Goodwill and Freedom of Choice

Ahhh, finally some peace.

Cup of tea at my lips, I close my eyes in relaxation and inhale the scent of fresh tea leaves.

Suddenly, the walls tremble, and I hear the shriek of a drill.

So much for peace.

My neighbor has apparently chosen this exact moment to hang his kitchen cabinets.

My old self would have reacted with pure indignation or self-pity. After all, this ALWAYS HAPPENS TO ME!!

Day ruined. Stupid idiot!

But, having been applying the “GOODWILL concept” for a while now, I see my neighbor as a valid individual who, like everyone else, has to install his furniture at some point. He can’t know that I needed peace right then.

Goodwill and Freedom of Choice

Okay. That covers the first part of the GOODWILL concept. Viewing others with understanding.

Now, onto the second part: Freedom of Choice.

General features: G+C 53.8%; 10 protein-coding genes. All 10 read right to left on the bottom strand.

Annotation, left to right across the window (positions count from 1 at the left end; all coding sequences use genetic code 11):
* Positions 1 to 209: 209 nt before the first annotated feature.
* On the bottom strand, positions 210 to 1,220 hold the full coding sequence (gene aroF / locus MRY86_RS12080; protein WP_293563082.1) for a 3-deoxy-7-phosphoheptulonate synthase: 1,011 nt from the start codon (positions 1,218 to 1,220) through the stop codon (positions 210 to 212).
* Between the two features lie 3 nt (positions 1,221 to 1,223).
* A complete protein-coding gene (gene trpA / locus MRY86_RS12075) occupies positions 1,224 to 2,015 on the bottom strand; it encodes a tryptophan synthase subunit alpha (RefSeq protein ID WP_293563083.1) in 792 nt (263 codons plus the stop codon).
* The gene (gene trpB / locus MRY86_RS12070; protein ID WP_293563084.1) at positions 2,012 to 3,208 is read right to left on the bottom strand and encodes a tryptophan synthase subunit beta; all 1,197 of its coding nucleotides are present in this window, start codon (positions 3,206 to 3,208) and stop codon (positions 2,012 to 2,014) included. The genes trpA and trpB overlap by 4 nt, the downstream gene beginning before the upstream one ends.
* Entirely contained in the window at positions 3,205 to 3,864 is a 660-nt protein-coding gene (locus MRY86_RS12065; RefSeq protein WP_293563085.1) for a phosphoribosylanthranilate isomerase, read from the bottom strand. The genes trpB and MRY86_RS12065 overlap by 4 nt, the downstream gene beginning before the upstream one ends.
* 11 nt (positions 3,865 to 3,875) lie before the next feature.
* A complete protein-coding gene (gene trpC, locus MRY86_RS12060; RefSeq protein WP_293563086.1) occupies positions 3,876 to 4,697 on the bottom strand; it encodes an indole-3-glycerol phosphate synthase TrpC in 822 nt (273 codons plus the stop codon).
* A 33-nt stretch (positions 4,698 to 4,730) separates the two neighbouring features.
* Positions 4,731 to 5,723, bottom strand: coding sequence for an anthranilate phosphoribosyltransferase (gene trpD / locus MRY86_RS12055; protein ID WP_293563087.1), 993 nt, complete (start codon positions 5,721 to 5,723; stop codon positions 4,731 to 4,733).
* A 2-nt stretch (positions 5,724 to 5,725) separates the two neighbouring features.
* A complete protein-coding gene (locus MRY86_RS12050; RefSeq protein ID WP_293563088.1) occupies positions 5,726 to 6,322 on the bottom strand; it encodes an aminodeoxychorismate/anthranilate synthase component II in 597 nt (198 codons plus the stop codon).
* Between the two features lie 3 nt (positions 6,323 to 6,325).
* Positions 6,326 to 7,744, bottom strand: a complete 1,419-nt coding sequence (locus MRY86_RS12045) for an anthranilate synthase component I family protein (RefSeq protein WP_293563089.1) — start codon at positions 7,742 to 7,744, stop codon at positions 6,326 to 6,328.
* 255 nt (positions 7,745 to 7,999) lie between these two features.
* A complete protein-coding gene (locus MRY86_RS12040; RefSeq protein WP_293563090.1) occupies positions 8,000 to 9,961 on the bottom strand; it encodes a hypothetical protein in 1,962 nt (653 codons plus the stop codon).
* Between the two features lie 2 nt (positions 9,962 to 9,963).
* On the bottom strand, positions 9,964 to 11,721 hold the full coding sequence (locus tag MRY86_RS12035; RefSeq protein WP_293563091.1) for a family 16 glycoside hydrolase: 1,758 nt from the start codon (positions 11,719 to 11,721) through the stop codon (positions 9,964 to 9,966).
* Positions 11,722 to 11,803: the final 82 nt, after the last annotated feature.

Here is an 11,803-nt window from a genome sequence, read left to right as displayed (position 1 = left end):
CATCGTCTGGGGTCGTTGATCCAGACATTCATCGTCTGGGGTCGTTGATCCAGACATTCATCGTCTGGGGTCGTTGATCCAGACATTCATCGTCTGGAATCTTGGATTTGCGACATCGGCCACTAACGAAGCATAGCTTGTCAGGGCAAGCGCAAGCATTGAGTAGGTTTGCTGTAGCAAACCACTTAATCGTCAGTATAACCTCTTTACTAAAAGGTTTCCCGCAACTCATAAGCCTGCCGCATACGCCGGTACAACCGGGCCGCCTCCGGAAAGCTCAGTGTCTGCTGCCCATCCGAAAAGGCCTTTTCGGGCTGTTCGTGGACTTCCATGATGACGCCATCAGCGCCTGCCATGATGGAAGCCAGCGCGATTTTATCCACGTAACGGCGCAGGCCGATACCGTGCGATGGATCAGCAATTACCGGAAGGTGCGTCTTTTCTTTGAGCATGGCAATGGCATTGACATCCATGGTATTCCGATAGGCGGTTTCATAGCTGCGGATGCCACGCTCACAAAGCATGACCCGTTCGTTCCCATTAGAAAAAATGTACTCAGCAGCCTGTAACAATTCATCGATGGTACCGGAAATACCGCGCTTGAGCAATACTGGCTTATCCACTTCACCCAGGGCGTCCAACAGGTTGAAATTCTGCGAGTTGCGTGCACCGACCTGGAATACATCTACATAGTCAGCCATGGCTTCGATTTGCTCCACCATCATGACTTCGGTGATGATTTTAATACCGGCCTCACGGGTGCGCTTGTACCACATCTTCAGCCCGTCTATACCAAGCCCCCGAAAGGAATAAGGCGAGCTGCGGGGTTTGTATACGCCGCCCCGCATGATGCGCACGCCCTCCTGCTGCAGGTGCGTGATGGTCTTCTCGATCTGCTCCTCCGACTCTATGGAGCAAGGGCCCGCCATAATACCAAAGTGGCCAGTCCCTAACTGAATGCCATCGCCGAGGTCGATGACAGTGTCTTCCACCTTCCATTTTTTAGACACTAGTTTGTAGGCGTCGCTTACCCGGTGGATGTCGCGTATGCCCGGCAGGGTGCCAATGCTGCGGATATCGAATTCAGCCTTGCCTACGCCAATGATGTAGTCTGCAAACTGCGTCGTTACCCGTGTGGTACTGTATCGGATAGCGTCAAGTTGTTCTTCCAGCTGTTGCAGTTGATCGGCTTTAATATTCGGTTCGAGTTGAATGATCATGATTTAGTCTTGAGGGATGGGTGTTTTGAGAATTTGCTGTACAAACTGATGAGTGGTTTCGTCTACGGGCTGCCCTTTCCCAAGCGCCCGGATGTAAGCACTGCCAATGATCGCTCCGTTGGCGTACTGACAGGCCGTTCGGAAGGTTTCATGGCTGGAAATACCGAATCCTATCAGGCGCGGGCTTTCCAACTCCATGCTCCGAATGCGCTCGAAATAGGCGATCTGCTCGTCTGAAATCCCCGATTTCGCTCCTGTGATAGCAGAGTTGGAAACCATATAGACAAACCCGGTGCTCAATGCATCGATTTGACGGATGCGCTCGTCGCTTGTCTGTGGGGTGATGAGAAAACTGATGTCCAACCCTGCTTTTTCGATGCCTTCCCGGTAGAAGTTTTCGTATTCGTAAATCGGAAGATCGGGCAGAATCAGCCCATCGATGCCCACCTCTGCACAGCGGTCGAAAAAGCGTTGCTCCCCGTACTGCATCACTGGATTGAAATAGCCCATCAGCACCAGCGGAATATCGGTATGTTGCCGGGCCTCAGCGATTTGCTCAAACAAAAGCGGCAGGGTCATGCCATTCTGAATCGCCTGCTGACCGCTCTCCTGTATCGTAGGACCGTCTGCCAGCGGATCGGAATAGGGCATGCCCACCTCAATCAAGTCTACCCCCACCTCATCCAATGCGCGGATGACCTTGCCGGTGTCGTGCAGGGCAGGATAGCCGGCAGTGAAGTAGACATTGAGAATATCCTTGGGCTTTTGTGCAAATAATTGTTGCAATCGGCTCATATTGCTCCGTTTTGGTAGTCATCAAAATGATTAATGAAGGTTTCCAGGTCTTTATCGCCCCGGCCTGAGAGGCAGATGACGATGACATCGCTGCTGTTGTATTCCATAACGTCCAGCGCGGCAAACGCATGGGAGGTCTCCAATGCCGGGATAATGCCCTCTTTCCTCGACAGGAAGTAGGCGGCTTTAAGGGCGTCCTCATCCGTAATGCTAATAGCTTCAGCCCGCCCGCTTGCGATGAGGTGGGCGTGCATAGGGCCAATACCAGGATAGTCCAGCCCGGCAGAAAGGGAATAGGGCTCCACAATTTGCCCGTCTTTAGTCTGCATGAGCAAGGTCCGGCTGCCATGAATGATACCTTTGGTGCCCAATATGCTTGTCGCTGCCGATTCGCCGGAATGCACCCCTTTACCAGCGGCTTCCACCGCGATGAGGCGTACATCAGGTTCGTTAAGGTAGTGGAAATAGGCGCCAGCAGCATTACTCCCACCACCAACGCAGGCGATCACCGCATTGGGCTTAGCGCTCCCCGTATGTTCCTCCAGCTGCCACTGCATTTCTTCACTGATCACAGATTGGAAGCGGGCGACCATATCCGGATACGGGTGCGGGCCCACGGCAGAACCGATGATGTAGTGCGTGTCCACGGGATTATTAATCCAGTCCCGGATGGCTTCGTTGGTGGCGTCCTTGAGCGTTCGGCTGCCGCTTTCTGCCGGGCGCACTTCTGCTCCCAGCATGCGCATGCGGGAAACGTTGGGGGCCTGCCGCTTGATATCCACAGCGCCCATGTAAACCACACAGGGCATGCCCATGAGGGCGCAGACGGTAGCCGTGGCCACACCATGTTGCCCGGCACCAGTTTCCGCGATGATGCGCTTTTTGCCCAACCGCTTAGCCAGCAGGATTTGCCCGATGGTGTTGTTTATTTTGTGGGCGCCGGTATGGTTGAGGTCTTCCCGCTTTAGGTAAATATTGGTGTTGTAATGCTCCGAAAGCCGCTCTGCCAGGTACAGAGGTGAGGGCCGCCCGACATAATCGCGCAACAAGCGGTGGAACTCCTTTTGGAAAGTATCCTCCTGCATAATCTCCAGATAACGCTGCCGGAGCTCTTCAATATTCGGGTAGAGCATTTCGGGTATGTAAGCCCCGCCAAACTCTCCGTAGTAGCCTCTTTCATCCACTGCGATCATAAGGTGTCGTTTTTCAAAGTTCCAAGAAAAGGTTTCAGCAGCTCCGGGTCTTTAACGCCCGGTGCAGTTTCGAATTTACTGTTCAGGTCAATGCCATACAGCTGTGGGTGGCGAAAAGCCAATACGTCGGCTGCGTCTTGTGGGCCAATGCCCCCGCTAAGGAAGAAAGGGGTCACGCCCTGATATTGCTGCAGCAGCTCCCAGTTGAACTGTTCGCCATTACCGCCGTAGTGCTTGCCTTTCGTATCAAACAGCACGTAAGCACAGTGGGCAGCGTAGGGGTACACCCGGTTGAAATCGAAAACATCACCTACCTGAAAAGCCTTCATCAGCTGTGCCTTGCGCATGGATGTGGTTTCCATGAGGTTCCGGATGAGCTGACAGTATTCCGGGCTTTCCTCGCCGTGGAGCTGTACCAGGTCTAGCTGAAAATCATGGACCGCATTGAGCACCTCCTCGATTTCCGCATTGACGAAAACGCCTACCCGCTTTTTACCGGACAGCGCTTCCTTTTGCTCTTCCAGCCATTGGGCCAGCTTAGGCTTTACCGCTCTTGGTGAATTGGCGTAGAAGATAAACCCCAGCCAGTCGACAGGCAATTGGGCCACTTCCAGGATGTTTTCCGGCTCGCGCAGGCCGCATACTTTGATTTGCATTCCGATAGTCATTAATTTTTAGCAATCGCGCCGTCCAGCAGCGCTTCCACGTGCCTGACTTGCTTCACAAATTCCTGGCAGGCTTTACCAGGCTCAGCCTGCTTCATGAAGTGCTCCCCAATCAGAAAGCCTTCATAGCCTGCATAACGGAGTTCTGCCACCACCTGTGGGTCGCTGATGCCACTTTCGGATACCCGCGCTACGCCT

I consciously recognize that I have various ways to respond to this situation.

The response should be CONSTRUCTIVE.
So, throwing myself on the floor, crying, and flailing are out.

I could put on headphones and listen to relaxing music with my tea.

I could move to another room where the noise isn’t as loud.

I could pour the tea into a thermos and head to a park.

I could go over and ask if he could spare me and my tea 30 minutes before resuming his work.

In the end, that’s what I decide to do.
I grab two beers and knock on his door.

Now, my neighbor and his buddy are having a beer break, and I’m enjoying my peaceful tea time.

The takeaway from this story:

You ALWAYS have far more options to react than you initially think. Make yourself aware of them and act with GOODWILL.

It’ll work out for sure!

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